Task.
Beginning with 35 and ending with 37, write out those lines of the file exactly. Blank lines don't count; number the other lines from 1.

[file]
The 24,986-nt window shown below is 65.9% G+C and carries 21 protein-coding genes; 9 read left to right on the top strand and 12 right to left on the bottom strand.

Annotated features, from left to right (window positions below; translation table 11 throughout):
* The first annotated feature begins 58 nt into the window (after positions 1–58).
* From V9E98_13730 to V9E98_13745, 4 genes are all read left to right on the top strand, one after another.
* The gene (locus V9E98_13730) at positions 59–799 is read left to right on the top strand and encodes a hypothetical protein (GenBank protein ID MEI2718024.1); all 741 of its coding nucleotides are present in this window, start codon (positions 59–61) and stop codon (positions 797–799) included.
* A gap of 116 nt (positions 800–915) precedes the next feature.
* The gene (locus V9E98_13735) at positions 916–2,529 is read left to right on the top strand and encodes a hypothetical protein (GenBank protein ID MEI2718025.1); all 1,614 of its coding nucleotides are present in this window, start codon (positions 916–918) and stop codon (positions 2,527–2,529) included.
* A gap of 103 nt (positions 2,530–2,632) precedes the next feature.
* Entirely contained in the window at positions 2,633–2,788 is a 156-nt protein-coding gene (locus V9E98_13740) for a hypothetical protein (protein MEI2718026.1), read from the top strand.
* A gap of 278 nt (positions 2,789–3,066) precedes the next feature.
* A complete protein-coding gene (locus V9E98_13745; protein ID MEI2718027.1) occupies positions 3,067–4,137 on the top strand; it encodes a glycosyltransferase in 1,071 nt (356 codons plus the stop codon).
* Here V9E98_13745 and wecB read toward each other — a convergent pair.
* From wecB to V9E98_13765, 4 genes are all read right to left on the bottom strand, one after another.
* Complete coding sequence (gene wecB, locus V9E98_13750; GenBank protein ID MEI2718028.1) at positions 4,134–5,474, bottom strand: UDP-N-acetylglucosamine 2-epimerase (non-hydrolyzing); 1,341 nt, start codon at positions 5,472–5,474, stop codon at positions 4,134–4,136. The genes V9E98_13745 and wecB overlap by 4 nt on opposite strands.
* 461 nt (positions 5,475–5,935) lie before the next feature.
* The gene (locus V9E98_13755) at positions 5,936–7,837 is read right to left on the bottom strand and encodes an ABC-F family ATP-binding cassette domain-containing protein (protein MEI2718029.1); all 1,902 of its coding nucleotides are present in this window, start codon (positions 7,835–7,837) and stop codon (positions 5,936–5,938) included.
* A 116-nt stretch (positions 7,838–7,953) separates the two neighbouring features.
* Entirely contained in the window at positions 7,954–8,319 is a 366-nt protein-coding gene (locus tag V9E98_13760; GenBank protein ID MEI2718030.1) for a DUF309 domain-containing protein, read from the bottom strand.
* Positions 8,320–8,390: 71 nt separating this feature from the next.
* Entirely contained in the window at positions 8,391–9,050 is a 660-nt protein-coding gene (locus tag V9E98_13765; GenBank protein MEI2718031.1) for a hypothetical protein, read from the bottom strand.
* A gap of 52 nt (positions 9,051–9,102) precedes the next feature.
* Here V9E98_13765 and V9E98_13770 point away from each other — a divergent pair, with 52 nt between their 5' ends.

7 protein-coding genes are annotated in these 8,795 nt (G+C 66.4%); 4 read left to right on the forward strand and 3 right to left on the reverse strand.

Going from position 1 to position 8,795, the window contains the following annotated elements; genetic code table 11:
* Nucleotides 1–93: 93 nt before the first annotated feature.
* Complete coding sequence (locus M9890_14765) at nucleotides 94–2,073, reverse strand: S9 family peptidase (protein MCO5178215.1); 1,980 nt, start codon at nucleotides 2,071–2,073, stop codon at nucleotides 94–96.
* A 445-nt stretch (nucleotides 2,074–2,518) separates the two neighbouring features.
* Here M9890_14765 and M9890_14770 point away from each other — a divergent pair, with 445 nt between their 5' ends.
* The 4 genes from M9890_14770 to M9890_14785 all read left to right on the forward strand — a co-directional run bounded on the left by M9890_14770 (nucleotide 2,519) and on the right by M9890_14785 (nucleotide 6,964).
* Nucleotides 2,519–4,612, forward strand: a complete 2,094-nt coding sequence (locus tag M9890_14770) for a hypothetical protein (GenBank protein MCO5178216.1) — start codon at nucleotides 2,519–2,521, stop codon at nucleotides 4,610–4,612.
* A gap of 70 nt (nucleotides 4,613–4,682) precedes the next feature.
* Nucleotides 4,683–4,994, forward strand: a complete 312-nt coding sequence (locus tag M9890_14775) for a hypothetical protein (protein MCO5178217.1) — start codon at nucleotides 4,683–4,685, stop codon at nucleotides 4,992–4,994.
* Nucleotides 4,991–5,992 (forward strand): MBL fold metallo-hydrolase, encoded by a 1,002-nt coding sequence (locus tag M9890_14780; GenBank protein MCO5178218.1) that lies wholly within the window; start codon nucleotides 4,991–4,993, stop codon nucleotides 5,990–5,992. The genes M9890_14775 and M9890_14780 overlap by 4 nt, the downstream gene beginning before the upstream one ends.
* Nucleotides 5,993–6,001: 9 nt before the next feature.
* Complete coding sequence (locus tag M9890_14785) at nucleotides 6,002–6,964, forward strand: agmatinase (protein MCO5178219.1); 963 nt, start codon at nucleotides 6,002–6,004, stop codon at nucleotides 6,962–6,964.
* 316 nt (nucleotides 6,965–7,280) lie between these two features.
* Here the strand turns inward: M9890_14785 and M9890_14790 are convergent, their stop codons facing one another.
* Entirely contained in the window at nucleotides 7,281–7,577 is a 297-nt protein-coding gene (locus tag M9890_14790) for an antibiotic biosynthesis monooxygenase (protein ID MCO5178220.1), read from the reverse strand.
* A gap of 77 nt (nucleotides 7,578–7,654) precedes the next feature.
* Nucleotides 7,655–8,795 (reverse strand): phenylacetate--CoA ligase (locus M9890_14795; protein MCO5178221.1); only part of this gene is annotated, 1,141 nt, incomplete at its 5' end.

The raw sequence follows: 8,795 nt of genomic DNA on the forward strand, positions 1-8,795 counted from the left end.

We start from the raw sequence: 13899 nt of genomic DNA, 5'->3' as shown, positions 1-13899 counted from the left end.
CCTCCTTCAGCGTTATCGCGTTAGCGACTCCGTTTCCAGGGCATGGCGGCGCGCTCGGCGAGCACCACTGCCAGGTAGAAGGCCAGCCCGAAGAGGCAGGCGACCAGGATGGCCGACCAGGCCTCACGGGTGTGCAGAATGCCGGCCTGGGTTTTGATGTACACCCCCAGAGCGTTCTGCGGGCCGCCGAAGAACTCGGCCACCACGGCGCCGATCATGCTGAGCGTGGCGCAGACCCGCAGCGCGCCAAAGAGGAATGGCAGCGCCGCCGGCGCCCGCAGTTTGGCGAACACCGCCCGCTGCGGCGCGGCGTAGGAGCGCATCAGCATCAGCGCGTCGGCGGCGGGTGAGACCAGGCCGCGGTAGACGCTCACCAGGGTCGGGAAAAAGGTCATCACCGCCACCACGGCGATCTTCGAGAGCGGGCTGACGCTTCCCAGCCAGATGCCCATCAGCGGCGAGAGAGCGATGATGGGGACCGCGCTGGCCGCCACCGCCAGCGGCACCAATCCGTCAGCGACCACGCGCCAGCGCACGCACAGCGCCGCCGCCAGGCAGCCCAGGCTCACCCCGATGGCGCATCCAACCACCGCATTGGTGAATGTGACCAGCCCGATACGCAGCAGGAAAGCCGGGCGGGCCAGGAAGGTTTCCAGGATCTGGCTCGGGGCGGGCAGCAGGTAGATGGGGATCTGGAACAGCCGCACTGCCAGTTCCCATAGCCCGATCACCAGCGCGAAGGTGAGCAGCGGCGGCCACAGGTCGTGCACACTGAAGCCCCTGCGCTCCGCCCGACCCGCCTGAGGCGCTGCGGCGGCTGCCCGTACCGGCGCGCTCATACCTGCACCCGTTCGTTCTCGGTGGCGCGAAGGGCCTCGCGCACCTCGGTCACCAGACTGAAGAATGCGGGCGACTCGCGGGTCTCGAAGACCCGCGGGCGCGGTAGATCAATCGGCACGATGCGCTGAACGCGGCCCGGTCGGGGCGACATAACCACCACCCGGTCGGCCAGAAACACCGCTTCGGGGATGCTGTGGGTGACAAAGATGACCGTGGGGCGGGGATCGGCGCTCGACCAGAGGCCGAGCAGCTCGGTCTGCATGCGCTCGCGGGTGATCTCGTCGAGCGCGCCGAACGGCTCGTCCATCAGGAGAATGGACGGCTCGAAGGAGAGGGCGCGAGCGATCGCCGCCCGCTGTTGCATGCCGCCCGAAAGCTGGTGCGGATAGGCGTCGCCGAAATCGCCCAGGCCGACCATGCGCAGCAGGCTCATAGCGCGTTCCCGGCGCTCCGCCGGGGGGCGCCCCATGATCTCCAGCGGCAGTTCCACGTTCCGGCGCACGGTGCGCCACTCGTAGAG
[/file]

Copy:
* Complete coding sequence (locus tag M9890_14785) at nucleotides 6,002–6,964, forward strand: agmatinase (protein MCO5178219.1); 963 nt, start codon at nucleotides 6,002–6,004, stop codon at nucleotides 6,962–6,964.
* 316 nt (nucleotides 6,965–7,280) lie between these two features.
* Here the strand turns inward: M9890_14785 and M9890_14790 are convergent, their stop codons facing one another.